For a typical 802.x network adapter address, both the U/L and I/G bits are set to 0, corresponding to a universally administered, unicast MAC address.
IEEE EUI-64 addresses
The IEEE EUI-64 address represents a new standard for network interface addressing. The company ID is still 24-bits in length, but the extension ID is 40 bits, creating a much larger address space for a network adapter manufacturer. The EUI-64 address uses the U/L and I/G bits in the same way as the IEEE 802 address.
Mapping IEEE 802 addresses to EUI-64 addresses
To create an EUI-64 address from an IEEE 802 address, the 16 bits of 11111111 11111110 (0xFFFE) are inserted into the IEEE 802 address between the company ID and the extension ID. The following illustration shows the conversion of an IEEE 802 address to an EUI-64 address.
Mapping EUI-64 addresses to IPv6 interface identifiers
To obtain the 64-bit interface identifier for IPv6 unicast addresses, the U/L bit in the EUI-64 address is complemented (if it is a 1, it is set to 0; and if it is a 0, it is set to 1). The following illustration shows the conversion for a universally administered, unicast EUI-64 address.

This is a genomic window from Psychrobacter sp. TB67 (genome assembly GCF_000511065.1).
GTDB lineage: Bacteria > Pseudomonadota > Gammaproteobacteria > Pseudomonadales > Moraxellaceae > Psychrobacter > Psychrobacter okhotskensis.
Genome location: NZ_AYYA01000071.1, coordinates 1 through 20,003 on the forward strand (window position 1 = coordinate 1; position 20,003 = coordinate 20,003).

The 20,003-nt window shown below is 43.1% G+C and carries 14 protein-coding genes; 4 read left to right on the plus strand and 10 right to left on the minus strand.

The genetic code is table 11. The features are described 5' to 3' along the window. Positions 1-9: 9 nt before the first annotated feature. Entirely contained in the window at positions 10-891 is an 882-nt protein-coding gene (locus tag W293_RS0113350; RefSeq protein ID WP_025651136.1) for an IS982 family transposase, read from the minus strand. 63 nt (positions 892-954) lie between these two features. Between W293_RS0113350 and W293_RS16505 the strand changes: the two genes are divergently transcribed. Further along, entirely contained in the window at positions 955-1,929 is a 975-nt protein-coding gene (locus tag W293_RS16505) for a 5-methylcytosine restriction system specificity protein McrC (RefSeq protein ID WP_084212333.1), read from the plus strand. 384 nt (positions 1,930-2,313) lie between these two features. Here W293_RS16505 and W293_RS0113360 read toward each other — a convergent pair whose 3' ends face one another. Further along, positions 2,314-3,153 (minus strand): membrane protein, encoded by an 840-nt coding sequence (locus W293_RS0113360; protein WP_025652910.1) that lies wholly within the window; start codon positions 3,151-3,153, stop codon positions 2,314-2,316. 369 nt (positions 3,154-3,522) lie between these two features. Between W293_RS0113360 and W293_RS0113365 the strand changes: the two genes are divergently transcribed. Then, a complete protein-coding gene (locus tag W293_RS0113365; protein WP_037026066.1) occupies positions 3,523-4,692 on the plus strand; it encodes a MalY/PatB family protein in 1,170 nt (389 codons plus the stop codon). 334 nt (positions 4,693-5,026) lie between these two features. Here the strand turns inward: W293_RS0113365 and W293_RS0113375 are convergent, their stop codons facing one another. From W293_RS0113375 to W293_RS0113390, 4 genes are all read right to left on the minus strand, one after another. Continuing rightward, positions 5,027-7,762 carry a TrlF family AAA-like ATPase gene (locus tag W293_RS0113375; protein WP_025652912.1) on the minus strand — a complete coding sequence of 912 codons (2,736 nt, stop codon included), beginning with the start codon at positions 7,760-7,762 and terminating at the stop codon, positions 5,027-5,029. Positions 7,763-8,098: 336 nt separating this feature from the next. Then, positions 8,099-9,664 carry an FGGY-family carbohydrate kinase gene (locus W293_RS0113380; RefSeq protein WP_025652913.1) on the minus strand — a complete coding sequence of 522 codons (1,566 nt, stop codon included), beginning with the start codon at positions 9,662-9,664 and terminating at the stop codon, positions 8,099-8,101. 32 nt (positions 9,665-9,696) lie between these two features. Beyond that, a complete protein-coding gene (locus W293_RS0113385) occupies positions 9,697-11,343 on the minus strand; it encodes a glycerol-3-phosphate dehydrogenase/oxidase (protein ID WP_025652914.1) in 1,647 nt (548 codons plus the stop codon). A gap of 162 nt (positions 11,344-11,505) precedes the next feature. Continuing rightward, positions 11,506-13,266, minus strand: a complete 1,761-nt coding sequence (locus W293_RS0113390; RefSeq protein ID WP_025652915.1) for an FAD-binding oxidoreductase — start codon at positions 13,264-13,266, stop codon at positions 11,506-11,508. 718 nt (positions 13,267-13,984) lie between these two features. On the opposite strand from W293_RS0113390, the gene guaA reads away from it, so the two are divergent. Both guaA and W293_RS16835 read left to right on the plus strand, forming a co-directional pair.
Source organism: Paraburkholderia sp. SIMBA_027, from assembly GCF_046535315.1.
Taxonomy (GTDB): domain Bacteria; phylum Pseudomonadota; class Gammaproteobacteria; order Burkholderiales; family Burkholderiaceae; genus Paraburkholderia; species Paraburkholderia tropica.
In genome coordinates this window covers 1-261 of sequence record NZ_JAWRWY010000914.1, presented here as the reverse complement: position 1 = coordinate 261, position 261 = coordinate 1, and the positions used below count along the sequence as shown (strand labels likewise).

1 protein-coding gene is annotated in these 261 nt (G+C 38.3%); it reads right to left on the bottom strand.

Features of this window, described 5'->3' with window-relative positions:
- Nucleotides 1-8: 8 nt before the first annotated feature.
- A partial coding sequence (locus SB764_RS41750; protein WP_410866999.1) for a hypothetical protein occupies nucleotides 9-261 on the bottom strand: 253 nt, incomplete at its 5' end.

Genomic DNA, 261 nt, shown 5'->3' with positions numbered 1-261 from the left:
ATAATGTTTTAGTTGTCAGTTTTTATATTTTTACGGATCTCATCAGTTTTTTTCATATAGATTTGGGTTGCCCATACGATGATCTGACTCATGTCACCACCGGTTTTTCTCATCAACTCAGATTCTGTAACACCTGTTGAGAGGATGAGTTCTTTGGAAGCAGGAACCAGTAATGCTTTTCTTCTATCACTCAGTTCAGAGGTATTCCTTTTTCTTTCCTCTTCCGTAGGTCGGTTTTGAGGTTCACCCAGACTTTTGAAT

To obtain an IPv6 interface identifier from an IEEE 802 address, you must first map the IEEE 802 address to an EUI-64 address, and then complement the U/L bit. The following illustration shows the conversion process for a universally administered, unicast IEEE 802 address.
IEEE 802 address conversion example
Host A has the Ethernet MAC address of 00-AA-00-3F-2A-1C. First, it is converted to EUI-64 format by inserting FF-FE between the third and fourth bytes, yielding 00-AA-00-FF-FE-3F-2A-1C. Next, the U/L bit, which is the seventh bit in the first byte, is complemented. The first byte in binary form is 00000000. When the seventh bit is complemented, it becomes 00000010 (0x02). The final result is 02-AA-00-FF-FE-3F-2A-1C which, when converted to colon-hexadecimal notation, becomes the interface identifier 2AA:FF:FE3F:2A1C. As the result, the link-local address that corresponds to the network adapter with the MAC address of 00-AA-00-3F-2A-1C is FE80::2AA:FF:FE3F:2A1C.
- When complementing the U/L bit, add 0x2 to the first byte if the EUI-64 address is universally administered, and subtract 0x2 from the first byte if the EUI-64 address is locally administered.
Temporary address interface identifiers
In today's IPv4-based Internet, a typical Internet user connects to an Internet service provider (ISP) and obtains an IPv4 address by using the Point-to-Point Protocol (PPP) and the Internet Protocol Control Protocol (IPCP). Each time the user connects, a different IPv4 address might be obtained. Because of this, it is difficult to track a user's traffic on the Internet on the basis of IP address.